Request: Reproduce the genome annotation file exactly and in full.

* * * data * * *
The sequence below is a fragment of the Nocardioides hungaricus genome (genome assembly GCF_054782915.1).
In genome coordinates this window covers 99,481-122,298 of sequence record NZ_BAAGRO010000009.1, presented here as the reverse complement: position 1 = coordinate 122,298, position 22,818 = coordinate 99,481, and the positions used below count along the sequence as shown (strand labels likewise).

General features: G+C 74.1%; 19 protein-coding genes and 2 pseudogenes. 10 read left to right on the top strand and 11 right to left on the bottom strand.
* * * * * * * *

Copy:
The sequence below is a fragment of the Nocardioides hungaricus genome (genome assembly GCF_054782915.1).
In genome coordinates this window covers 99,481-122,298 of sequence record NZ_BAAGRO010000009.1, presented here as the reverse complement: position 1 = coordinate 122,298, position 22,818 = coordinate 99,481, and the positions used below count along the sequence as shown (strand labels likewise).

General features: G+C 74.1%; 19 protein-coding genes and 2 pseudogenes. 10 read left to right on the top strand and 11 right to left on the bottom strand.